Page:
Thursday, November 24, 2022

Lobbying for sports gambling, with cigars and whisky

 Do addictions go together?  The NY Times has the story of how legalized (online, sports) gambling lobbyists wooed state legislators with whisky and cigars (and campaign contributions, which I guess can be addictive too...). Maybe Thanksgiving football can draw in more of the gathering if there's betting involved? (Not to mention whisky...)

Gambling has long been a repugnant transaction because the consequences of gambling addiction can be destructive for individuals and families. And betting on sports has been repugnant because of the danger that athletes will be drawn into fixing matches (even in once genteel sports like tennis).  Lobbying is a competitive sport too:

Cigars, Booze, Money: How a Lobbying Blitz Made Sports Betting Ubiquitous By Eric Lipton and Kenneth P. Vogel

"Less than five years ago, betting on sports in the United States was prohibited under federal law except in Nevada casinos and a smattering of venues in other states. Sports leagues argued that the ban safeguarded the integrity of American sports, while consumer watchdogs warned that legal gambling could turn fans into addicts. In countries like Britain, sports gambling free-for-alls had left trails of addiction.

"But in 2018, the Supreme Court ruled that the federal prohibition was unconstitutional.

"DraftKings and FanDuel, giants in the fast-growing field of fantasy sports, had already mobilized an army of former regulators and politicians to press for sports betting in state capitals. Soon, in a crucial reversal, sports leagues overcame their antipathy toward gambling, which they came to see as a way to keep increasingly distracted audiences tuned in. Casino companies also hopped on board.


"The results of the lobbying campaign have been stunning: 31 states and Washington, D.C., permit sports gambling either online or in person, and five more have passed laws that will allow such betting in the future.


"In May 2018, the Supreme Court struck down the federal ban on sports gambling, ruling it infringed on states’ rights."


Here's a map:


The NYT has these related stories:

Key Findings From The Times’ Investigation of Sports Betting. By David Enrich

"Four years ago, it was illegal to gamble on sports in most of the United States. Today, anyone who turns on the television or visits a sports website or shows up at a stadium is likely to be inundated with ads to bet, bet, bet."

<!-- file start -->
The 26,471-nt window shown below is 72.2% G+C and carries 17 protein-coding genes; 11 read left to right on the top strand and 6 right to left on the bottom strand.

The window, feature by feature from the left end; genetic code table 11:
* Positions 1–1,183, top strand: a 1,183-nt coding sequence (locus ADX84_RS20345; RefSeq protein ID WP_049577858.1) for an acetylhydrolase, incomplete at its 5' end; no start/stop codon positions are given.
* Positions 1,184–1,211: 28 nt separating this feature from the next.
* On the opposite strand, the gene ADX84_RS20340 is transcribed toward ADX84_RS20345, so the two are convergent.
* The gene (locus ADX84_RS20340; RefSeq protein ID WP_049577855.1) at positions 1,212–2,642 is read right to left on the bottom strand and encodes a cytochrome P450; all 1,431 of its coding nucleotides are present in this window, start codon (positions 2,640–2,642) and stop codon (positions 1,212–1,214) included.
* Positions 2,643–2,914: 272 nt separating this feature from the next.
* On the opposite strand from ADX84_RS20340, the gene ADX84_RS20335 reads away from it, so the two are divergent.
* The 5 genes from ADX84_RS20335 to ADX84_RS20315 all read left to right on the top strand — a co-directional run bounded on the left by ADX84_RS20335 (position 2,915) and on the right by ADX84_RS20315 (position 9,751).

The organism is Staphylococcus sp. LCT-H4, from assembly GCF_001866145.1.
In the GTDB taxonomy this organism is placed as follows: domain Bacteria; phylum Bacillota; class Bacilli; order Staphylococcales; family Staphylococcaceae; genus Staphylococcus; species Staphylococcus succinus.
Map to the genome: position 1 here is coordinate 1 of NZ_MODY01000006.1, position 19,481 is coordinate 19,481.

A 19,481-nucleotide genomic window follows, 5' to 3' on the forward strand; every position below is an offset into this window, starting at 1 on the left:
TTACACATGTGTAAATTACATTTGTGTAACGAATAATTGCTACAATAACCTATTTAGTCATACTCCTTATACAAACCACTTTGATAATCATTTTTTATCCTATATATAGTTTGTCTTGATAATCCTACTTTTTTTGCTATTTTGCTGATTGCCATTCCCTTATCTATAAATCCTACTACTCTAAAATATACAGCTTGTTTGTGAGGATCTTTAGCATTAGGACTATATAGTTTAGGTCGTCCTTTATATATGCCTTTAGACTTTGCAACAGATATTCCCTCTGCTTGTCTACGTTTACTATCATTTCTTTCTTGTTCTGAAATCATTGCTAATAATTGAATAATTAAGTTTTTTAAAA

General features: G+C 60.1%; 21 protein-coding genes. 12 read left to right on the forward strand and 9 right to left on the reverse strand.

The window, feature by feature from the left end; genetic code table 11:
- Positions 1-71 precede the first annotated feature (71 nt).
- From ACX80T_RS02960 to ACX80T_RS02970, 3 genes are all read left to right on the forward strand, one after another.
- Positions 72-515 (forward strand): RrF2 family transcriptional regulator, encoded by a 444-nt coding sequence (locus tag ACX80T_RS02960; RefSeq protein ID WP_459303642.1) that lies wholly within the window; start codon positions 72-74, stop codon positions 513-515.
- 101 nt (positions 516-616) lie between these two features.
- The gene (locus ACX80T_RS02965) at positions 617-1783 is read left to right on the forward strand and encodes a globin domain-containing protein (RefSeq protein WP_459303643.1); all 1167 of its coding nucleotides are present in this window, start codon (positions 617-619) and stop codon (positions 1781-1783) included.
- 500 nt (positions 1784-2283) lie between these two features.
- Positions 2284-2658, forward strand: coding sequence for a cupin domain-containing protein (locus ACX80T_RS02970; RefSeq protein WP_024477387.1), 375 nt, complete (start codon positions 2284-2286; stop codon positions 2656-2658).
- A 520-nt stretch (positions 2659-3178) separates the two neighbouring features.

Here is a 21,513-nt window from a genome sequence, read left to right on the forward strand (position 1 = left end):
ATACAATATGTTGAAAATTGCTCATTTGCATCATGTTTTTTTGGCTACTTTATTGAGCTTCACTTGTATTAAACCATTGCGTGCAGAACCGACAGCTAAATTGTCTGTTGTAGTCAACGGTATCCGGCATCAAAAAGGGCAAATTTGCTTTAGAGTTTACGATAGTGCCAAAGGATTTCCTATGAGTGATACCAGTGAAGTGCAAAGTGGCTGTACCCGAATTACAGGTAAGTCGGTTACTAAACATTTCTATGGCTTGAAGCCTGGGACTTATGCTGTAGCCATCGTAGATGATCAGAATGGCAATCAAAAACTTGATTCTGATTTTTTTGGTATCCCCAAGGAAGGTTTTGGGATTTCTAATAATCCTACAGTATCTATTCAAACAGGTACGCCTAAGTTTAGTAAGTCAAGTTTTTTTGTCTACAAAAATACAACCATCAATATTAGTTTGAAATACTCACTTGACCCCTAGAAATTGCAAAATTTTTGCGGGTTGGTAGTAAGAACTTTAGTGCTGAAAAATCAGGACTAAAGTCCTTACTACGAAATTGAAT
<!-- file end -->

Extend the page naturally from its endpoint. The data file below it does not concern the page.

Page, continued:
How Colleges and Sports-Betting Companies ‘Caesarized’ Campus Life. by  Anna Betts, Andrew Little, Elizabeth Sander, Alexandra Tremayne-Pengelly and Walt Bogdanich

"Ever since the Supreme Court’s decision in 2018 to let states legalize such betting, gambling companies have been racing to convert traditional casino customers, fantasy sports aficionados and players of online games into a new generation of digital gamblers. Major universities, with their tens of thousands of alumni and a captive audience of easy-to-reach students, have emerged as an especially enticing target.

"So far, at least eight universities have become partners with online sports-betting companies, or sportsbooks, many in the last year, with more expected."

"Mr. Portnoy rarely if ever mentions the bankruptcy. Yet he and his company, Barstool Sports, are urging their tens of millions of followers to dive into the fast-growing and lightly regulated world of online sports betting."
And here's a story about gambling addiction from The Times of London, which points to online, in-game gambling as a particularly addiction-prone activity (especially during the current World Cup):

"The NHS is “picking up the tab” of the online betting industry, with a surge in suicidal gambling addicts turning up to A&E, doctors have warned."
"“People start gambling as soon as they wake up in the morning; they’re gambling in the shower, gambling while they’re driving to work.
"Gaskell suggested that doctors' surgeries should routinely ask new patients whether they gambled--in the same way they asked how much alcohol people drank in a week.
"Figures from the Gambling Commission show the majority of online betters place bets in play...Customers are able to wager lare sums of money multiple times in a matter of seconds on unfolding events.
"There are 400 suicides a year in England lnked to gambling."

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